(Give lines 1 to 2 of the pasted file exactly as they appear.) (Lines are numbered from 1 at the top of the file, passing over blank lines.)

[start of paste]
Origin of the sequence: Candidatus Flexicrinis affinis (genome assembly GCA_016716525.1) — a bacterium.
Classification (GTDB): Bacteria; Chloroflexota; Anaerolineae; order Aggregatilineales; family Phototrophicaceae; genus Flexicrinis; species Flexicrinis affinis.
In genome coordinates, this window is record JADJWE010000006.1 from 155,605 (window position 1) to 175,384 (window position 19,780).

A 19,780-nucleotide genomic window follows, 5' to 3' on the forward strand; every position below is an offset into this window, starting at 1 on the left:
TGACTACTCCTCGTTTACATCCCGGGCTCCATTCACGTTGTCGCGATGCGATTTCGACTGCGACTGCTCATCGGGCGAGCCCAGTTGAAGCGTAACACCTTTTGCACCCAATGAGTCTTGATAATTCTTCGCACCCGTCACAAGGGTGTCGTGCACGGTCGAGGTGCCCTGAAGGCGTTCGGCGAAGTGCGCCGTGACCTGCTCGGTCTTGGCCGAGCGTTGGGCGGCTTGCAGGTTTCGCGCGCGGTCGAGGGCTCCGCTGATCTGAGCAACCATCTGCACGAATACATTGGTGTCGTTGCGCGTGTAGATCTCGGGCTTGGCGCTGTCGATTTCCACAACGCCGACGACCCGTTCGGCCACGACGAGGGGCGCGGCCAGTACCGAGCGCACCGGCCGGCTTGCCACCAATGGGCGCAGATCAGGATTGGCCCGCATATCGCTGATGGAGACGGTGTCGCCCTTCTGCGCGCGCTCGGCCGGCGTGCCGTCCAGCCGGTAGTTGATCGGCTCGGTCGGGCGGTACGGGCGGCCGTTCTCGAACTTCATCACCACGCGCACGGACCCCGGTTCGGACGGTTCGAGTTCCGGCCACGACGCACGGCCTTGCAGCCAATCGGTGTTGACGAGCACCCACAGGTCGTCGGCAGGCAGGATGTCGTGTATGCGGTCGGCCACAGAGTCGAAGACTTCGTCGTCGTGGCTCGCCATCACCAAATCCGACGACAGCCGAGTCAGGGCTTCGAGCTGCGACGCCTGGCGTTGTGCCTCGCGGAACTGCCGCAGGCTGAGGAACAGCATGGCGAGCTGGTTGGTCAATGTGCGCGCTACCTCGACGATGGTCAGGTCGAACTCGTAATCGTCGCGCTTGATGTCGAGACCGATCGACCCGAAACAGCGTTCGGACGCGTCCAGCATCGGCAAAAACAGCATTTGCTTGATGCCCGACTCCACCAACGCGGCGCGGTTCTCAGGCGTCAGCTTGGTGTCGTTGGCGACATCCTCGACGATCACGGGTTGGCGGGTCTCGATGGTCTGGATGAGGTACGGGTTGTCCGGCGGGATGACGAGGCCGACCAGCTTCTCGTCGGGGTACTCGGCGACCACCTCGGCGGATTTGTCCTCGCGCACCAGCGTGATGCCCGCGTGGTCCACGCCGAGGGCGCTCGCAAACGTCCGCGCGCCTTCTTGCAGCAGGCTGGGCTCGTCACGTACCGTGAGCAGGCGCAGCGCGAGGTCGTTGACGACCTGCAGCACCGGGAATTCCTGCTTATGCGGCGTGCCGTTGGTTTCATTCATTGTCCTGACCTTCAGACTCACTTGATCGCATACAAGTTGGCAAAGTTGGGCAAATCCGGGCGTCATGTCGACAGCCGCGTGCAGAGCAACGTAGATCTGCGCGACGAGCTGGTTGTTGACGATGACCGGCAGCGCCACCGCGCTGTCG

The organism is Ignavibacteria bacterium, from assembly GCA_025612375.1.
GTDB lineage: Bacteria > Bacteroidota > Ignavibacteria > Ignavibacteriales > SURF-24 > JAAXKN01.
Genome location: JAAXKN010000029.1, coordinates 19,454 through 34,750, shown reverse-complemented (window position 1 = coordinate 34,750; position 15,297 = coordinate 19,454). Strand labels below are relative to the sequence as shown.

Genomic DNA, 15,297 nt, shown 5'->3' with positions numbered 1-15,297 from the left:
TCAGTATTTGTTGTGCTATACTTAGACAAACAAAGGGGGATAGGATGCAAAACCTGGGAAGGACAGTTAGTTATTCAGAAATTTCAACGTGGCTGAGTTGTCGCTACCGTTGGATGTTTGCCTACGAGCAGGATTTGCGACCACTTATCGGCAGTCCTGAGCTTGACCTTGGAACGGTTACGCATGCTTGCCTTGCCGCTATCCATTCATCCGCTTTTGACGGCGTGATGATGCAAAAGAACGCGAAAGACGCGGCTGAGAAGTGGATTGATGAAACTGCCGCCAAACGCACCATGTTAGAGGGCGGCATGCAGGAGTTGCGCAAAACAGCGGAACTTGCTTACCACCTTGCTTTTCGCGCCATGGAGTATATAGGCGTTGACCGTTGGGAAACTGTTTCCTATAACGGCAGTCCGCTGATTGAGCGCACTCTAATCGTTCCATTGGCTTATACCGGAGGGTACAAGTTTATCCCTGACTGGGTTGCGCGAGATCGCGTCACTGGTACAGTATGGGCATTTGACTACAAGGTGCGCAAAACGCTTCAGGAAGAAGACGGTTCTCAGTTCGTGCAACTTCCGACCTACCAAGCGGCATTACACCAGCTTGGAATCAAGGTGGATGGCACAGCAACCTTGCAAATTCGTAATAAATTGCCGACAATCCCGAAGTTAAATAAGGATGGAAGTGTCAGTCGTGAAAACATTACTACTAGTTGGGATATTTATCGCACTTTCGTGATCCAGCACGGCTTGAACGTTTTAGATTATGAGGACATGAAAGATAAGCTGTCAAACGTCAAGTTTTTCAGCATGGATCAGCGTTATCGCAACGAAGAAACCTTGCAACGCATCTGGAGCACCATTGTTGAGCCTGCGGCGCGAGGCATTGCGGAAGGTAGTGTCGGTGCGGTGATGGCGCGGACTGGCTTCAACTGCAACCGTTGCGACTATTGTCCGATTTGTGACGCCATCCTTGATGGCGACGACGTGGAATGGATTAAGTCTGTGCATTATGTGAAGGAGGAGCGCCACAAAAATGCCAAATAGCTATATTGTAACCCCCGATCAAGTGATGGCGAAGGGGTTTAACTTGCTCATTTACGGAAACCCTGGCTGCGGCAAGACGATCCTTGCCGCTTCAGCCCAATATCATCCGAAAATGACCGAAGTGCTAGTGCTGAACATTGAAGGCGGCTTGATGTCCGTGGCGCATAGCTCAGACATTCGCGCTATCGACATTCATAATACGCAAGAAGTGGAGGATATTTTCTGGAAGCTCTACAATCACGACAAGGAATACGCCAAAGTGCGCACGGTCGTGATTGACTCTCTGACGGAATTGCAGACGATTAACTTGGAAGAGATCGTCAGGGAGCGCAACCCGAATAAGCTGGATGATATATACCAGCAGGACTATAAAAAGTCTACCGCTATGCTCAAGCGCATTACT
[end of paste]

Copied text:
Origin of the sequence: Candidatus Flexicrinis affinis (genome assembly GCA_016716525.1) — a bacterium.
Classification (GTDB): Bacteria; Chloroflexota; Anaerolineae; order Aggregatilineales; family Phototrophicaceae; genus Flexicrinis; species Flexicrinis affinis.